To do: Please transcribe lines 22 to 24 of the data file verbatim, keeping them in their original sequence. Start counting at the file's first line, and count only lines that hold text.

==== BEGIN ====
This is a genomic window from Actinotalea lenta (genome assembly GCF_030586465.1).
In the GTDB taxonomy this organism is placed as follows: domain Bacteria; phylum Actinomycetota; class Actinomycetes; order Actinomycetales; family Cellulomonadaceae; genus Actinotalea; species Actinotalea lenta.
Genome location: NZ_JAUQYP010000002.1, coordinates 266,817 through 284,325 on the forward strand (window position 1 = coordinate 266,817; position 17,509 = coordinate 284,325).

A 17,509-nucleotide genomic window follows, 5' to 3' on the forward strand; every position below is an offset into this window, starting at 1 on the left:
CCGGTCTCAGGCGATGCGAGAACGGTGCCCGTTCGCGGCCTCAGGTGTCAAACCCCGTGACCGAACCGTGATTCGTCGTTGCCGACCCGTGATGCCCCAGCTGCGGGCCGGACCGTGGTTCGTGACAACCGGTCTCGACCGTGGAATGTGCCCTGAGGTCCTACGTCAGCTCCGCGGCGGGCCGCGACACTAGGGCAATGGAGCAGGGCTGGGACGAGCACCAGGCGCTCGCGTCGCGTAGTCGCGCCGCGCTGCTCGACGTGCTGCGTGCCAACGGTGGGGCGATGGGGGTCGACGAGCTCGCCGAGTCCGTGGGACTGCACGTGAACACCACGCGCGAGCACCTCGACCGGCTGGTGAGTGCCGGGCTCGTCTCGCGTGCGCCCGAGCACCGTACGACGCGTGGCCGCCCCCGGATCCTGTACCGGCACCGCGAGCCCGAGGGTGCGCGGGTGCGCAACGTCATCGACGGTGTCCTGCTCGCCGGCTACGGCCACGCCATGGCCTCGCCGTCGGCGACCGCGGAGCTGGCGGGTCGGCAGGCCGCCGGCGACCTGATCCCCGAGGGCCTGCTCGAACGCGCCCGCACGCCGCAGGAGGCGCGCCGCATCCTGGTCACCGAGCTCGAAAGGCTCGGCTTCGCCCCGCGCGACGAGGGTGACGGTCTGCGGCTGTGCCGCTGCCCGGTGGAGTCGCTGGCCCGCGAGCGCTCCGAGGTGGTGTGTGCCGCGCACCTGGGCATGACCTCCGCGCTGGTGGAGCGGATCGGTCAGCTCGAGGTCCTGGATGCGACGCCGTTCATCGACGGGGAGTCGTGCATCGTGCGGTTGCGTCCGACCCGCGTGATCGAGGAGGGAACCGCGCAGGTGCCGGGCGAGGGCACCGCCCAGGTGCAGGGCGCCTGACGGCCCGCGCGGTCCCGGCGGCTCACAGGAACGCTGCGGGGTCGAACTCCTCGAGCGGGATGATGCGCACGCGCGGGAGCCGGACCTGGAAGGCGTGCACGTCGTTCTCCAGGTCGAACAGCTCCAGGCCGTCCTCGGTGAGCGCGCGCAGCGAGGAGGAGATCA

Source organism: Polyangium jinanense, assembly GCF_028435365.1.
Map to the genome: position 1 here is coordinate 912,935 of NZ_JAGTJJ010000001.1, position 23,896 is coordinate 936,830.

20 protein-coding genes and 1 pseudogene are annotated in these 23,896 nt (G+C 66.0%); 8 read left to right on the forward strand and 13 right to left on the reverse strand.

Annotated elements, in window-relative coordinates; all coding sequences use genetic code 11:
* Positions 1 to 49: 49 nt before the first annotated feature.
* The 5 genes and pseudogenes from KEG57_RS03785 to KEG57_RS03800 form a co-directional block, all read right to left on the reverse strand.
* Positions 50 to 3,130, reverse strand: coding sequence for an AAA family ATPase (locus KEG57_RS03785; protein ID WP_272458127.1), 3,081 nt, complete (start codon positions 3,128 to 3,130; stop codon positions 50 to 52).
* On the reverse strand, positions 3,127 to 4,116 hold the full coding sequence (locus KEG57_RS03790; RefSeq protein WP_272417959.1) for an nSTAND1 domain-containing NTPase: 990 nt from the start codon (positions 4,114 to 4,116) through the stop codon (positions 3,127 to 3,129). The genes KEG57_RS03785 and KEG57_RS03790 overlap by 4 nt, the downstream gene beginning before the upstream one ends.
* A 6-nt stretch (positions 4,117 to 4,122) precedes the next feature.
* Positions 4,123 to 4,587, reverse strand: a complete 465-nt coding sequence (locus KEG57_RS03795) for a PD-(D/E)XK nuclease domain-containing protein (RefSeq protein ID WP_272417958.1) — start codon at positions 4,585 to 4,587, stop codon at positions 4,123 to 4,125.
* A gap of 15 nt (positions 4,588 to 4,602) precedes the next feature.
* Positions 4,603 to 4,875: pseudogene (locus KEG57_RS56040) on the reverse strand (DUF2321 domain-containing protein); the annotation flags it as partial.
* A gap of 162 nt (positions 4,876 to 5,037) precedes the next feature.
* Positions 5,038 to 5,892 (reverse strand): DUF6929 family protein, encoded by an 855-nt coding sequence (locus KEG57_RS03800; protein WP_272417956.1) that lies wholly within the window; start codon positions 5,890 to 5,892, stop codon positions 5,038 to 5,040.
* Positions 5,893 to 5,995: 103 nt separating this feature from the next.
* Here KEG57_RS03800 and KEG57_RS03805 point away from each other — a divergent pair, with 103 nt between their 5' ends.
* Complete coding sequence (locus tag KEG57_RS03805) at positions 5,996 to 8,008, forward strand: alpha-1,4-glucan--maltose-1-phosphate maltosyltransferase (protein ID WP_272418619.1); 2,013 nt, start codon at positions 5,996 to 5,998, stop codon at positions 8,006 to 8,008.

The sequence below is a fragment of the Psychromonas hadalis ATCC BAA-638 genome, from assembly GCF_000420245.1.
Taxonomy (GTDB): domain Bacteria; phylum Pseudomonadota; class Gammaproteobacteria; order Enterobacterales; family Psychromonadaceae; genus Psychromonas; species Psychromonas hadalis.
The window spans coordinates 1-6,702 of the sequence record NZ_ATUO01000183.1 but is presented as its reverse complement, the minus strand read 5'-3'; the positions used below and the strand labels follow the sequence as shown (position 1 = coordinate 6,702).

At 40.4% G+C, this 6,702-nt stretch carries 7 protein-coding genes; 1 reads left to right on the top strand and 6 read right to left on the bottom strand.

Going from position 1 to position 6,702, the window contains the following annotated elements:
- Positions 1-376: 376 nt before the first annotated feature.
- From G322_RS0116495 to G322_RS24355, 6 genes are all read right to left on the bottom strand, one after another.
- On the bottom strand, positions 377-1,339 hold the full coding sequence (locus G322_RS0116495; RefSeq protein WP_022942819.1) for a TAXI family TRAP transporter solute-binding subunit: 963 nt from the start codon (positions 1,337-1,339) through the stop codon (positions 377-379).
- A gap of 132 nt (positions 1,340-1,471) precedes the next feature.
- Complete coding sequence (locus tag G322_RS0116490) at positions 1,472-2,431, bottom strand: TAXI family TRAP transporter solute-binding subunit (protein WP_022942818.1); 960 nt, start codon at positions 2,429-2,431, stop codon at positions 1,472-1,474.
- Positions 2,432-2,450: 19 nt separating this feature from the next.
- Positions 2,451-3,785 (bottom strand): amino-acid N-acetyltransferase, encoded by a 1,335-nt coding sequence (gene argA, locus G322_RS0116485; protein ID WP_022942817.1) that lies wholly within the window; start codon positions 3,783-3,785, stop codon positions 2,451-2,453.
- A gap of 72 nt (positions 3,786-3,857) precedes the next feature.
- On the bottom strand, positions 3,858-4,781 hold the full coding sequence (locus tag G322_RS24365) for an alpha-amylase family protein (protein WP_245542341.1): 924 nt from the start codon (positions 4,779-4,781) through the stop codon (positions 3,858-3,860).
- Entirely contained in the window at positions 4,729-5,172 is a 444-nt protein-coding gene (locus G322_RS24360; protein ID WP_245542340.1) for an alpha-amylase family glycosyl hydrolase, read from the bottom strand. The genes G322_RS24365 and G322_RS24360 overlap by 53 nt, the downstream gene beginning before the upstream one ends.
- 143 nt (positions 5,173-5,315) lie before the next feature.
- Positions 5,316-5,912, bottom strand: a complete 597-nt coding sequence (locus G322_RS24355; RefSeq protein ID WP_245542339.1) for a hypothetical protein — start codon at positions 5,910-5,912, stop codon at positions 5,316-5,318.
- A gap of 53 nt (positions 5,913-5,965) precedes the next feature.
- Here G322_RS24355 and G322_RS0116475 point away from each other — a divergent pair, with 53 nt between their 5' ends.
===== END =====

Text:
* Complete coding sequence (locus tag KEG57_RS03805) at positions 5,996 to 8,008, forward strand: alpha-1,4-glucan--maltose-1-phosphate maltosyltransferase (protein ID WP_272418619.1); 2,013 nt, start codon at positions 5,996 to 5,998, stop codon at positions 8,006 to 8,008.

The sequence below is a fragment of the Psychromonas hadalis ATCC BAA-638 genome, from assembly GCF_000420245.1.
Taxonomy (GTDB): domain Bacteria; phylum Pseudomonadota; class Gammaproteobacteria; order Enterobacterales; family Psychromonadaceae; genus Psychromonas; species Psychromonas hadalis.